10.149. Pathology (16): This radiograph, taken following acute trauma, show widening of the medial joint line. Diagnosis: rupture of the medial ligament of the knee. It is uncommon to see such a degree of deformity without stress being applied to the joint while the films are being exposed. The gross nature of the deformity indicates that the posterior ligament and probably both cruciate ligaments are also torn. There is no evidence of an associated fracture of the lateral tibial plateau.

Arthritis The Lateral Plateau

10.151. Pathology (18): There is gross narrowing of the joint space with a degree of osteoporosis.

Diagnosis: rheumatoid arthritis.

10.150. Pathology (17): There is a history of chronic pain on the medial side of the knee, and the radiographs shows calcification in the region of the upper attachment of the medial ligament.

Diagnosis: Pellegrini-Stieda disease.

10.151. Pathology (18): There is gross narrowing of the joint space with a degree of osteoporosis.

Diagnosis: rheumatoid arthritis.

10.152. Pathology (19): There is destruction of the medial joint compartment, with some horizontal bone striations (Looser's zones) indicative of repeated incidents of temporary growth arrest. Diagnosis: chronic joint infection typical of tuberculosis of the knee.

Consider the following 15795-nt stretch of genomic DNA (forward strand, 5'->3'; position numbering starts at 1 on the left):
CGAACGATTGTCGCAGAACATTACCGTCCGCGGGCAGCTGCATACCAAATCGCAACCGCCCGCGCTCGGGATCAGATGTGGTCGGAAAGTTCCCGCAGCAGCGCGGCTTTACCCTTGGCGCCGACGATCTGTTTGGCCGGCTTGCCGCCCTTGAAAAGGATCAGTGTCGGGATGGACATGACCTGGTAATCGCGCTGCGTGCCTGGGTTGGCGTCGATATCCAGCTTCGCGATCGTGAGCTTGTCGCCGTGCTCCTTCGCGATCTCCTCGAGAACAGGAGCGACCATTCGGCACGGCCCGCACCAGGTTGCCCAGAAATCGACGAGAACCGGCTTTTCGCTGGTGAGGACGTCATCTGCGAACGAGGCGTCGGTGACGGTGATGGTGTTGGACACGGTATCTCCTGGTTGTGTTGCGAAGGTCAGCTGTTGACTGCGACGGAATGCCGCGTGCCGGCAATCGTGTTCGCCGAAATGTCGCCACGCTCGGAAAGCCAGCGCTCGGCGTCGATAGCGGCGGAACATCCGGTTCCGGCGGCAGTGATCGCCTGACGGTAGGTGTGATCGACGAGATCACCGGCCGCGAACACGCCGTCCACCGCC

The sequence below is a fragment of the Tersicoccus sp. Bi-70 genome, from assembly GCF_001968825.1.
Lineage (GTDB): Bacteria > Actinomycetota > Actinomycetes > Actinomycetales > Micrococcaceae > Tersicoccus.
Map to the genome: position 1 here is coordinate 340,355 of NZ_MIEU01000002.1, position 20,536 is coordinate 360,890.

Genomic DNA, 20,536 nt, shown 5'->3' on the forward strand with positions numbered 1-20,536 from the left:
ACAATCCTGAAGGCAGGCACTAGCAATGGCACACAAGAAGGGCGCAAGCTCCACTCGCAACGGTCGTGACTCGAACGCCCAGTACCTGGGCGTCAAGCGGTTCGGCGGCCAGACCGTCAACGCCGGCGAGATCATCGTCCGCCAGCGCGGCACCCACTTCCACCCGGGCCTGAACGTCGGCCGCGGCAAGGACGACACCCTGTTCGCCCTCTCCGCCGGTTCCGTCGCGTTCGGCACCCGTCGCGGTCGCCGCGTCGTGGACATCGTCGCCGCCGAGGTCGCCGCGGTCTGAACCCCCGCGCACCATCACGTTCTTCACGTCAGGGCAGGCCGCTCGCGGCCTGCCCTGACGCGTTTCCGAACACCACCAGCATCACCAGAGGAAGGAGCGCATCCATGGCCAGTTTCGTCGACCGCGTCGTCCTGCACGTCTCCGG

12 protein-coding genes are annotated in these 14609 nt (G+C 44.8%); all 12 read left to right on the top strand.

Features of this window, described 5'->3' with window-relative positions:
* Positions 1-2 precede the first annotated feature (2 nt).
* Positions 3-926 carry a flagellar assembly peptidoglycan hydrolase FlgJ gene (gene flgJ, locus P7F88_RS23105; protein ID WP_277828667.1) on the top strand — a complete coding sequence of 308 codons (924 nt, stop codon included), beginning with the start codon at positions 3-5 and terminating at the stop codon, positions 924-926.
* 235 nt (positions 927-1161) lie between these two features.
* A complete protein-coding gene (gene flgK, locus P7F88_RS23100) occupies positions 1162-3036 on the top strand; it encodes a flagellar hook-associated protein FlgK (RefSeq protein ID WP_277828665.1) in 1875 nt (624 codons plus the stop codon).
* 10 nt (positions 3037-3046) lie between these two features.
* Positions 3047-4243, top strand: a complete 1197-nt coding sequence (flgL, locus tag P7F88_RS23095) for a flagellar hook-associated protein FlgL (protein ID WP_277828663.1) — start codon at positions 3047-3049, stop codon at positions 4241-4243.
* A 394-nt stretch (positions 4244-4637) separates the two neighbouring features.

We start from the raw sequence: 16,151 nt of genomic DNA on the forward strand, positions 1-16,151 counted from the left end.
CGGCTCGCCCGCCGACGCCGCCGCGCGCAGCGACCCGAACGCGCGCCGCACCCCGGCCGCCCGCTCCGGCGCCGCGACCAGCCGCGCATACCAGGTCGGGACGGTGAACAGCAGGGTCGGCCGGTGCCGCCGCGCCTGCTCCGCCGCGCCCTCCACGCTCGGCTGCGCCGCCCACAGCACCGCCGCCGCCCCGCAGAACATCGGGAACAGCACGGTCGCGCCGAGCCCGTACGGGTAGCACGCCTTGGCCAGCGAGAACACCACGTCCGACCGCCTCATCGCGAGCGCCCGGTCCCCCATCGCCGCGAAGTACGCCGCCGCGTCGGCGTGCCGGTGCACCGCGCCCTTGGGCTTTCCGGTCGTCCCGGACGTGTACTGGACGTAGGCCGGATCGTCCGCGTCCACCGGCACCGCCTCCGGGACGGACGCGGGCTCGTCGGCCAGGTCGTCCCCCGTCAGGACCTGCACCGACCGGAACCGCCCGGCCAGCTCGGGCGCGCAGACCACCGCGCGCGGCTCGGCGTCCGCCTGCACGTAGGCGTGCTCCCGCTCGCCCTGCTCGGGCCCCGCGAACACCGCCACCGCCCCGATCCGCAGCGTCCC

Pseudogout KneePellegrini Stieda Syndrome

10.154. Pathology (21): There is calcification in the lateral meniscus. Diagnosis: this is a common finding in pseudogout.

10.153. Pathology (20): There is narrowing of the medial joint compartment, with a degree of marginal sclerosis of bone. There is a little residual disturbance of the lateral tibial plateau, where there has been an old fracture.

Diagnosis: osteoarthritis of the knee, probably secondary to an old valgus injury where there has been a tibial plateau fracture (and possibly an associated medial ligament injury).

10.154. Pathology (21): There is calcification in the lateral meniscus. Diagnosis: this is a common finding in pseudogout.

10.155. Pathology (22): There is a fusiform swelling of the femoral shaft encroaching on the knee joint. Note the radial spiculation.

Diagnosis: the appearances are typical of osteogenic sarcoma.

Sarcoma Osteogenic

10.156. Pathology (23): The proximal part of the tibial metaphysis on its medial side is beaked, and clinically there was marked bowing of this child's legs. Diagnosis: tibia vara.

10.157. Pathology (24): Clinically there was a marked bow-leg deformity. The radiographs confirm the tibial bowing and show widening of the metaphyses of the tibia, with characteristic irregularity and cupping. Diagnosis: rickets associated with vitamin D deficiency.